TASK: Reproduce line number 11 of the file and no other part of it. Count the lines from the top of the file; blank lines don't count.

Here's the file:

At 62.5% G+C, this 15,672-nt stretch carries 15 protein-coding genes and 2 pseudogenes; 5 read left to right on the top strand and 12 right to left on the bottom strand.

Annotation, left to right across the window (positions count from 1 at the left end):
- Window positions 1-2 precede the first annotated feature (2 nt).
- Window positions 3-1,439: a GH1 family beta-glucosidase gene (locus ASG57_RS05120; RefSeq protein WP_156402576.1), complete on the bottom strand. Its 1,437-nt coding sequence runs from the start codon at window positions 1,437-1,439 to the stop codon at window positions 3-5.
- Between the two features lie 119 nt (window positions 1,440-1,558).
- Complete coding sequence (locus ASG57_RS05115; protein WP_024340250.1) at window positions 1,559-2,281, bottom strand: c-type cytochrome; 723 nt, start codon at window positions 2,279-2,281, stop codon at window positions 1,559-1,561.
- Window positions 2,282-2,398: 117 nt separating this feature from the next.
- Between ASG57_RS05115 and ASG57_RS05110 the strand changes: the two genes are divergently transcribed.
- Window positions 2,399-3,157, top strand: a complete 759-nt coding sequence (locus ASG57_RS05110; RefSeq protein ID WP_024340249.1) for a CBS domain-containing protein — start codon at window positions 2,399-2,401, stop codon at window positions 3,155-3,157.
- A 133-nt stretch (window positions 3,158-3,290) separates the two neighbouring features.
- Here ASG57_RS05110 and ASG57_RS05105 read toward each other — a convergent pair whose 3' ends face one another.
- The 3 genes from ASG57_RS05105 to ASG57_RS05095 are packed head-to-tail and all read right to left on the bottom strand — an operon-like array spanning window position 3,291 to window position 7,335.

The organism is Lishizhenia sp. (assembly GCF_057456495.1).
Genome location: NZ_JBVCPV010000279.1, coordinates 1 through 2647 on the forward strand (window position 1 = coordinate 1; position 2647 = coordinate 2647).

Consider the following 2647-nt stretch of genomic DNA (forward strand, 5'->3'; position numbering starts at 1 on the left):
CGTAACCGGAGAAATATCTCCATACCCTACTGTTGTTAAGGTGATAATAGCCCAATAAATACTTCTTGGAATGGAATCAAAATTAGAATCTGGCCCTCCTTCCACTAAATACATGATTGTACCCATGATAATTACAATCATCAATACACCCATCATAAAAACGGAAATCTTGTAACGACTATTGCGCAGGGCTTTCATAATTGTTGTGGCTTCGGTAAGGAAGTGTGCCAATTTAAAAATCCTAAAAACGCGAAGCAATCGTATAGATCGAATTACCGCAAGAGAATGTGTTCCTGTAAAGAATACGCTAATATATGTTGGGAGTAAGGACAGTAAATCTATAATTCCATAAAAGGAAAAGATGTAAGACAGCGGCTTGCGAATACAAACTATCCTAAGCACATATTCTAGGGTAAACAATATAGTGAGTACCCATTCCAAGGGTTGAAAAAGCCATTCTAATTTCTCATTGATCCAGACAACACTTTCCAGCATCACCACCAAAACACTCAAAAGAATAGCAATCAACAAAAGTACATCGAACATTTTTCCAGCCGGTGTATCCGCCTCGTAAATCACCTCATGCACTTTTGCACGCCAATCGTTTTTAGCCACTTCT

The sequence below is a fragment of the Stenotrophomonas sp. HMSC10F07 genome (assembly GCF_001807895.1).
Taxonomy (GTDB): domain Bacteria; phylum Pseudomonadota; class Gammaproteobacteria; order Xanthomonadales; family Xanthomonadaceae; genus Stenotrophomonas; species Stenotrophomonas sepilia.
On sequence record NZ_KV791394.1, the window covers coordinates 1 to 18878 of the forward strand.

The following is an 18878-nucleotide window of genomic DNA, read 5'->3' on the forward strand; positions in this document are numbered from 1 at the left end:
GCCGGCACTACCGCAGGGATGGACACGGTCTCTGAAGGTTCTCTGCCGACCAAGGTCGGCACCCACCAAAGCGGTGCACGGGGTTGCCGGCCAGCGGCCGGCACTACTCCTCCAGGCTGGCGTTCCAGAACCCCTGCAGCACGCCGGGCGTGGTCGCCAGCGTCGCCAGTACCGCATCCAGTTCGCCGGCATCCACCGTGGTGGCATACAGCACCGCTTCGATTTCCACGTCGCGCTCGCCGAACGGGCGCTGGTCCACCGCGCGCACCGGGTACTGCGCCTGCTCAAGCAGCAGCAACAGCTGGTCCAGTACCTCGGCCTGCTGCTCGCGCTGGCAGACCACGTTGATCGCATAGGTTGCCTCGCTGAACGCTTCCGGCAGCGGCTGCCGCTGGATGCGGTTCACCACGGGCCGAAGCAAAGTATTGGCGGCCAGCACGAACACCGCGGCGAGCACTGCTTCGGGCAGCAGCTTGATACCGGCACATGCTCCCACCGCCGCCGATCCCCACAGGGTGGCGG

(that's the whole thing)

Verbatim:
- Here ASG57_RS05110 and ASG57_RS05105 read toward each other — a convergent pair whose 3' ends face one another.